Mexico Stonewalled Probe Into Student Massacre, Expert Panel Says

Relatives hold up pictures of some of the 43 missing students of Ayotzinapa College Raul Isidro Burgos during a protest outside at the 27th Infantry Battalion, in Iguala, southern Mexican state of Guerrero, December 18, 2014. Emiliano Torres/Reuters

A panel of international experts on Sunday accused Mexico's government of failing to fully cooperate with their probe into the fate of 43 trainee teachers apparently massacred in 2014, the most notorious human rights case in Mexico in recent years.

The independent panel of experts said the government's stonewalling stopped them from reaching the truth as they wrap up their work and prepare to leave Mexico.

The attorney general's office, they said, did not let them re-interview detainees accused of the crime or obtain other information in a timely fashion. Prosecutors, meanwhile, did not pursue investigative angles that the experts had suggested.

"The delays in obtaining evidence that could be used to figure out possible lines of investigation translates into a decision (to allow) impunity," the report by the experts, commissioned by the Inter-American Commission on Human Rights (IACHR), said.

A spokesman for the attorney general's office said the office would probably comment after the experts concluded a news conference.

The grisly case underscored the deep impunity that reigns in many hyper violent parts of Mexico, and tarnished President Enrique Pena Nieto's reputation.

Mexico's government says that corrupt police handed the students over to drug gang henchmen in late 2014, who then incinerated them at a garbage dump in the southwestern Mexican state of Guerrero.

The experts say that the government's fire theory is scientifically impossible given the heat needed to reduce human remains to ash.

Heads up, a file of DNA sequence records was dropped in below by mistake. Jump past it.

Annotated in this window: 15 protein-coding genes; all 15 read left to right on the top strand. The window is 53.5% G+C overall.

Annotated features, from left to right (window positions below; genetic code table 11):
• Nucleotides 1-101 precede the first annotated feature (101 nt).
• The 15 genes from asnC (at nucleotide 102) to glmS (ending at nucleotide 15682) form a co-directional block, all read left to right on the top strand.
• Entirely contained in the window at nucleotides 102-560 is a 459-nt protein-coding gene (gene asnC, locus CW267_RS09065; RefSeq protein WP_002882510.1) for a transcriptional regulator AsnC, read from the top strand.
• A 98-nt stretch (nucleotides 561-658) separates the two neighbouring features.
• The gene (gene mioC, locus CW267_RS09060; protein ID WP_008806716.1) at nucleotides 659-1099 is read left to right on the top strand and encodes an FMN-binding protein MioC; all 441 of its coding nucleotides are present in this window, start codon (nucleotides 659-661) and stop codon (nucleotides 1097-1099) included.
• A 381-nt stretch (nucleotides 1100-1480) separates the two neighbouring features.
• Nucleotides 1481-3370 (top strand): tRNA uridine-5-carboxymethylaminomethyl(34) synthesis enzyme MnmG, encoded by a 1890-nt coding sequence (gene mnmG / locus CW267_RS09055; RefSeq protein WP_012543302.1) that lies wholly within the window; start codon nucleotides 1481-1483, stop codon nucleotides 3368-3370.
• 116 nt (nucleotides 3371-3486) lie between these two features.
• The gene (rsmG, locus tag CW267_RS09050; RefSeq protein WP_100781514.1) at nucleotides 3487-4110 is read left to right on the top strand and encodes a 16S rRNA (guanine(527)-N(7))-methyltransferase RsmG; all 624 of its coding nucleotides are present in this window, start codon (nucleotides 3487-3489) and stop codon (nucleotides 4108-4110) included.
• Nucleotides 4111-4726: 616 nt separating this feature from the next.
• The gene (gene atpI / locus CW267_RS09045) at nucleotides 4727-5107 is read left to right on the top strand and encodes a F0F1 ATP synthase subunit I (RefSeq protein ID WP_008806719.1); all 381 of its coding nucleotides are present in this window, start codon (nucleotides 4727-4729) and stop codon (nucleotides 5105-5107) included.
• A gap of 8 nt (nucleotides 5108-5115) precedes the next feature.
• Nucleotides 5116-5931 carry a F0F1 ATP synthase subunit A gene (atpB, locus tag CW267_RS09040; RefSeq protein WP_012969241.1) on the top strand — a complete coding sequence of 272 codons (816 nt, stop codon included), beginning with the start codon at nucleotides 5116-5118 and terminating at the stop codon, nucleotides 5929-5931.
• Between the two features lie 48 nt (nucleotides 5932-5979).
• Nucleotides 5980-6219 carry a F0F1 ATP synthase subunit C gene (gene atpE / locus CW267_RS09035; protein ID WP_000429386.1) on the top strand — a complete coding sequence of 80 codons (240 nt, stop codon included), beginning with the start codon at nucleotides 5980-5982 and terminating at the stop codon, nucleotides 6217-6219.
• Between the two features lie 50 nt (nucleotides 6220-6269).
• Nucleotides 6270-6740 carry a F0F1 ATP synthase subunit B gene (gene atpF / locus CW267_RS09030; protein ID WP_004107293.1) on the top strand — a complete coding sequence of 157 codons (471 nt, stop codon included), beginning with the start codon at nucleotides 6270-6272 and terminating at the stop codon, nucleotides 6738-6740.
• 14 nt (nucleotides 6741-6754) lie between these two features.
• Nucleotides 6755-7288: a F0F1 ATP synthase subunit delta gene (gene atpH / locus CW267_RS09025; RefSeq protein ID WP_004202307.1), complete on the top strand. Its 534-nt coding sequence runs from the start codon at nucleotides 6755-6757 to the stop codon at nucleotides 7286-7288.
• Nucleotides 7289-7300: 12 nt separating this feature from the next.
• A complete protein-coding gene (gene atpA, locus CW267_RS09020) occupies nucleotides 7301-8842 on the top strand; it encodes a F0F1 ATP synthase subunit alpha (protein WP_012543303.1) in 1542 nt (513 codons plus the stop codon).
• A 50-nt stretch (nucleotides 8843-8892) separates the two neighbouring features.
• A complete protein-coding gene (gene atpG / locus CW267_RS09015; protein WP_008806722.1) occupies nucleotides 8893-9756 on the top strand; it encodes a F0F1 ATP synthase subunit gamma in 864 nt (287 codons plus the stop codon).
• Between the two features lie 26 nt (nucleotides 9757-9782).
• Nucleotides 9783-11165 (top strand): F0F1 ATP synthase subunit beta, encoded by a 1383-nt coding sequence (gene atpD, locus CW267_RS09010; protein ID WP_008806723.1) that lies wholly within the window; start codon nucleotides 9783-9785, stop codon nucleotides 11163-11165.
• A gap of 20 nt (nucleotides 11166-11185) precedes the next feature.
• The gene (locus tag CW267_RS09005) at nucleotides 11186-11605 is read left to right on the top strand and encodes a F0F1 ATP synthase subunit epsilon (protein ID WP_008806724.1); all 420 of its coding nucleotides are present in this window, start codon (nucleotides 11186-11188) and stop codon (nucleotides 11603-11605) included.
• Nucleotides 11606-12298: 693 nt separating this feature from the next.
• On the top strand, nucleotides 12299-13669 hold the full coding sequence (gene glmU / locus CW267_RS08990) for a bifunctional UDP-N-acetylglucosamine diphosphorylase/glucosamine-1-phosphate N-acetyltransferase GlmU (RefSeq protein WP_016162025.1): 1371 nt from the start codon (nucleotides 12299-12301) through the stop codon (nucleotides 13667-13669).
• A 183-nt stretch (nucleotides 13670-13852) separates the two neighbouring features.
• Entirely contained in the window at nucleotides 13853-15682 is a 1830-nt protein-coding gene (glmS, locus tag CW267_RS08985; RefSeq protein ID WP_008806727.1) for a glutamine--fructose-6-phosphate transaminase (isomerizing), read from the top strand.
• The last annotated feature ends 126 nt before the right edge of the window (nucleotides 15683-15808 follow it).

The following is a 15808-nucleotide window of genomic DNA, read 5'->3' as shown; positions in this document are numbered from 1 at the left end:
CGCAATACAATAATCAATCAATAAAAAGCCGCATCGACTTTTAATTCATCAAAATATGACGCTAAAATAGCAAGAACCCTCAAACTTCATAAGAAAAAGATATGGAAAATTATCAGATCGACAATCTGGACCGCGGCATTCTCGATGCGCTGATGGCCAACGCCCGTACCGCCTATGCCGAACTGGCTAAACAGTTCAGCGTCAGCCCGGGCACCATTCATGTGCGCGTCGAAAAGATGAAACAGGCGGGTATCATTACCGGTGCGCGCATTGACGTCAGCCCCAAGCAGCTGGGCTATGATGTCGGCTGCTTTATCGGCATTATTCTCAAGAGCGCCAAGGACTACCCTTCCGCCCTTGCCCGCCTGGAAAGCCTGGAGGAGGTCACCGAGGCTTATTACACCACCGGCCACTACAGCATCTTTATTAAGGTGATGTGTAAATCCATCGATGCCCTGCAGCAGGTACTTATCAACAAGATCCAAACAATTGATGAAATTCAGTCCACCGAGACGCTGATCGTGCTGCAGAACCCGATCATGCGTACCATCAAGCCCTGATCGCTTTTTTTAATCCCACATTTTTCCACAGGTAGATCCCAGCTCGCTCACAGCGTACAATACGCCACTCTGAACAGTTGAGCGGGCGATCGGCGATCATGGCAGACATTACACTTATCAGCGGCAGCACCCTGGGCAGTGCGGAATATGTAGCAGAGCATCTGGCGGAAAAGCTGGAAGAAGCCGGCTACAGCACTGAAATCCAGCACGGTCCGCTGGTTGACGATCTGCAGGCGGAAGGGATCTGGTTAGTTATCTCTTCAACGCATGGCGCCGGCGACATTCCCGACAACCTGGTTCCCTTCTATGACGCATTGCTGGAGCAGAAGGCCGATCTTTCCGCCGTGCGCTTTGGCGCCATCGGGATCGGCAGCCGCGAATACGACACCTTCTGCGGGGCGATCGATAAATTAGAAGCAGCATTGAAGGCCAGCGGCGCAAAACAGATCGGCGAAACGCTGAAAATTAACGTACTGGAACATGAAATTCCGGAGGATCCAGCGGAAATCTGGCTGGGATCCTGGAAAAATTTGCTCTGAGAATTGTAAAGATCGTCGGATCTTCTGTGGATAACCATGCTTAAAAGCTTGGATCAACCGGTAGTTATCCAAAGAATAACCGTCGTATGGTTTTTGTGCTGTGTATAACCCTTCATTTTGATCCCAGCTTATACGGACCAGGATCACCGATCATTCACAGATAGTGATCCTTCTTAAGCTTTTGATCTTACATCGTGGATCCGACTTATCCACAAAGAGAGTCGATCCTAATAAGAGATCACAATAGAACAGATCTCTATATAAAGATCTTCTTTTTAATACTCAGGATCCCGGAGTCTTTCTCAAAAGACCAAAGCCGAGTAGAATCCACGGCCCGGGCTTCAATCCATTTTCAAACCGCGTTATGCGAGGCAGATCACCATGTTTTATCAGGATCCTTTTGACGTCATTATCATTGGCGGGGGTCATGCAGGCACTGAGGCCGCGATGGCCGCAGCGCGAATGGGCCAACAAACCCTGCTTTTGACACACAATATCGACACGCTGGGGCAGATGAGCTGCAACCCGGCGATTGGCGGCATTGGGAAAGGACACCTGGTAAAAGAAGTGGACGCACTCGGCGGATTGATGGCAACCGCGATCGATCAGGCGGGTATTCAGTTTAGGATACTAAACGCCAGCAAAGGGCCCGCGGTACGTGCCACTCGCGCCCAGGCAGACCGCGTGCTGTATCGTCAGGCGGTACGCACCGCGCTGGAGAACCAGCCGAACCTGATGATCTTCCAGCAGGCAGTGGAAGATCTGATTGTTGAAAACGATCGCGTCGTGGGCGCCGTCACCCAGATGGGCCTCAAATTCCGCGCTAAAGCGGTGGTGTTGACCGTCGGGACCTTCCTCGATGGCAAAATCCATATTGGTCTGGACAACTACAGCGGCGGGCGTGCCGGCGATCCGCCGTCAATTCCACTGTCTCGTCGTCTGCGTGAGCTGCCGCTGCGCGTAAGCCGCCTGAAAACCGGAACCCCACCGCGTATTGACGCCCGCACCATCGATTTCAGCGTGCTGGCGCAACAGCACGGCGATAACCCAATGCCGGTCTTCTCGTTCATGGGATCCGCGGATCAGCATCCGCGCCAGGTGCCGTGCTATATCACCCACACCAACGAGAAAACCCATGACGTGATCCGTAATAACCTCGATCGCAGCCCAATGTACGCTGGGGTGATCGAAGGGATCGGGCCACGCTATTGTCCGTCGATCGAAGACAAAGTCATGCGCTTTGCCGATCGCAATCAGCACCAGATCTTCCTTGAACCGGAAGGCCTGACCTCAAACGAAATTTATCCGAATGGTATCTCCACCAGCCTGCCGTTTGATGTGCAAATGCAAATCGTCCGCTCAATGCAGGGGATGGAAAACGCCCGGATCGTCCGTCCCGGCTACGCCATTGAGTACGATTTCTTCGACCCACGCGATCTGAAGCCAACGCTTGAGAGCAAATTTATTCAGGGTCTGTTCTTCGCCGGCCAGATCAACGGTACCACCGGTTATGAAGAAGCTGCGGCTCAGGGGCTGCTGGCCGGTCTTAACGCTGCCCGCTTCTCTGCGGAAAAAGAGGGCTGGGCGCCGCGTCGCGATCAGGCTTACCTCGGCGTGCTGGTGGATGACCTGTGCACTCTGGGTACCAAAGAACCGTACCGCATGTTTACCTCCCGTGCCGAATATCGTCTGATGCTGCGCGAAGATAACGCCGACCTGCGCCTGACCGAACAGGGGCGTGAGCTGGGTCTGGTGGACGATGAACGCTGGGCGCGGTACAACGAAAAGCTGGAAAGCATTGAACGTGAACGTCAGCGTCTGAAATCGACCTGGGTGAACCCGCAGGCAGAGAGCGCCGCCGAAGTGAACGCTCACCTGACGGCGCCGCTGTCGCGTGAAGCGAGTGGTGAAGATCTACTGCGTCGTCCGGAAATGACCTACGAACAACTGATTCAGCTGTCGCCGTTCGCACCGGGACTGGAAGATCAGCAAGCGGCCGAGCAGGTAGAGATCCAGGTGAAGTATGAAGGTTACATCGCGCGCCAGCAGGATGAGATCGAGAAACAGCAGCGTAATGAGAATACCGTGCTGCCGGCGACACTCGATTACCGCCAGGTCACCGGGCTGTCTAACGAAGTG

The remains of just one of the 43 has been identified from a charred bone fragment.

IACHR has said it will not renew the experts' term because the government was opposed to an extension.

In January, the experts said, they started to encounter stiff resistance from prosecutors.

Dozens of statements, most of which had been requested months earlier, were handed over about a week ago, when the experts were finishing up the report and could no longer analyze them.

"The speed with which the attorney general's office acted in the last week contrasts with the delays and delays that occurred in the last four months," the report said.

While the experts' probe showed that the municipal police were the main culprits of the detention and disappearance of the students, they said the federal police should also be investigated.

They also said both the army and the intelligence agency known as CISEN had failed to hand over reports that could help the case.

Reuters reported last week that Mexico's army withheld crucial evidence from the experts, including photographs and video footage recorded as police clashed with the students, and that investigators have not been allowed to question soldiers on duty that night in the city where the students disappeared.